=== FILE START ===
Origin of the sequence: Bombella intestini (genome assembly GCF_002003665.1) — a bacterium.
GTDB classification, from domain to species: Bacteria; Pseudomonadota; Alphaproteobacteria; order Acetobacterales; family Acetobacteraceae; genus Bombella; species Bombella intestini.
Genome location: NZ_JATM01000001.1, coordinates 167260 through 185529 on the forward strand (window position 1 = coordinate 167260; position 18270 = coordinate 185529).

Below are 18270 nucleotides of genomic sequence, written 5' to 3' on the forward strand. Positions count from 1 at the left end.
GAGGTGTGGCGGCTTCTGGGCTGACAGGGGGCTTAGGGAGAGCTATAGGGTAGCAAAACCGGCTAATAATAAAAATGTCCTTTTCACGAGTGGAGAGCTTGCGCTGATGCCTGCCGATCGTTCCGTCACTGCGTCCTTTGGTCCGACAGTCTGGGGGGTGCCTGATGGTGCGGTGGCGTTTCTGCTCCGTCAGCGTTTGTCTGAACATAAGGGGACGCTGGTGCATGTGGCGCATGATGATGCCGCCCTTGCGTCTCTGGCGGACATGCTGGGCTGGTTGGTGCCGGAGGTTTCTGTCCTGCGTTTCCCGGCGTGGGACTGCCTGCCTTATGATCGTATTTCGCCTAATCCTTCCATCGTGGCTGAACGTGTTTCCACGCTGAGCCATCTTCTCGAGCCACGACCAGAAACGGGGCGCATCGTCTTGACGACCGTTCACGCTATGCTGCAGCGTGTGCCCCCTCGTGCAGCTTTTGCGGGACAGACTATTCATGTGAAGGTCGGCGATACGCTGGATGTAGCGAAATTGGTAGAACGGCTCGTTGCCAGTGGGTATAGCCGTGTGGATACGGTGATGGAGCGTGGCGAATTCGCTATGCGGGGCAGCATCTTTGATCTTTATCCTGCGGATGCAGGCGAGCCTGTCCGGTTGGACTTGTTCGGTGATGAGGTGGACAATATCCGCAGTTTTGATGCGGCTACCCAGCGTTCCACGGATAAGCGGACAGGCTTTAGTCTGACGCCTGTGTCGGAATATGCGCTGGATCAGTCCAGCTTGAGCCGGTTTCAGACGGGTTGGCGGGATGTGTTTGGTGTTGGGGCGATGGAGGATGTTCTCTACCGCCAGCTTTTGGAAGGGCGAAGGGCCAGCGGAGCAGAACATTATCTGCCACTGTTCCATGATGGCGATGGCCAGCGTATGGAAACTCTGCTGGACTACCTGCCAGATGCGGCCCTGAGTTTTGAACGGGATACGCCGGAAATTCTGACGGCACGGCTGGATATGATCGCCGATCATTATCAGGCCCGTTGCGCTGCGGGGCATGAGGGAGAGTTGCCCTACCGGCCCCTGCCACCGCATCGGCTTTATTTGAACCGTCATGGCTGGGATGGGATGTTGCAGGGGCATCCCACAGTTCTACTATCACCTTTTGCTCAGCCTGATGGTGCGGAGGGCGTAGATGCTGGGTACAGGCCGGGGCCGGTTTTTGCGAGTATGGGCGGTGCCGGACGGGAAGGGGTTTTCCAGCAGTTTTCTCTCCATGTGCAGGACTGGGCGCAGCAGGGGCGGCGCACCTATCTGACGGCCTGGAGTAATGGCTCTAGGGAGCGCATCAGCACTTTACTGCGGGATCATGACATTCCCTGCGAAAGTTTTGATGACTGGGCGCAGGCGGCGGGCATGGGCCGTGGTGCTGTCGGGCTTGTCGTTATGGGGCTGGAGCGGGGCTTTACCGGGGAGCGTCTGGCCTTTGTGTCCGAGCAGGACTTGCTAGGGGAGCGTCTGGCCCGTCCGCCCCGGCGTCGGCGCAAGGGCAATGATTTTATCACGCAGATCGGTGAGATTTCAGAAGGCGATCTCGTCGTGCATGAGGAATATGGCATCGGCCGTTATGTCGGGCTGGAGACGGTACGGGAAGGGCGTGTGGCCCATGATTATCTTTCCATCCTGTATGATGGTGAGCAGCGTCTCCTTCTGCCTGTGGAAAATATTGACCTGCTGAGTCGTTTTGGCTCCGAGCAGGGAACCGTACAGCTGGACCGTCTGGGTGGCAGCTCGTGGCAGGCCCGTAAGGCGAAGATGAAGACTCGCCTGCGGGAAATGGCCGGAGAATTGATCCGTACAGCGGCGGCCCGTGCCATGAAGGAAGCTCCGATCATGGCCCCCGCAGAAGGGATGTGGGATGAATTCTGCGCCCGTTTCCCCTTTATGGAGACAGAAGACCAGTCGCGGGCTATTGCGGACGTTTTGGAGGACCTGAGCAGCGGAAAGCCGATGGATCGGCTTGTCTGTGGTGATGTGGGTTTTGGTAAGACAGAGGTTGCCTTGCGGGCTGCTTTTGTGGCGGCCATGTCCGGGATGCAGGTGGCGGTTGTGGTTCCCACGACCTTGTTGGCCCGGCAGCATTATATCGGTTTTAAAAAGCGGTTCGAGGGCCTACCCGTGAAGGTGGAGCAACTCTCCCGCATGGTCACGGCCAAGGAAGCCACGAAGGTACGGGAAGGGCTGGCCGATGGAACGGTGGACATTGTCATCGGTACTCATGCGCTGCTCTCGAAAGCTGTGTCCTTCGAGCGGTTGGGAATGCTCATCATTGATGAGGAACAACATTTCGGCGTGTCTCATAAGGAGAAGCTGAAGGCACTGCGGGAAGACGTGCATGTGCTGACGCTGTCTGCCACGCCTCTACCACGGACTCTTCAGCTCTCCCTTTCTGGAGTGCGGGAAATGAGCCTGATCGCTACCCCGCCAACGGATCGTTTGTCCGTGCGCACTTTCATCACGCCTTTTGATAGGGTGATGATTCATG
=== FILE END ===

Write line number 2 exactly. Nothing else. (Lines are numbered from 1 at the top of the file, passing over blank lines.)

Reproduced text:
GTDB classification, from domain to species: Bacteria; Pseudomonadota; Alphaproteobacteria; order Acetobacterales; family Acetobacteraceae; genus Bombella; species Bombella intestini.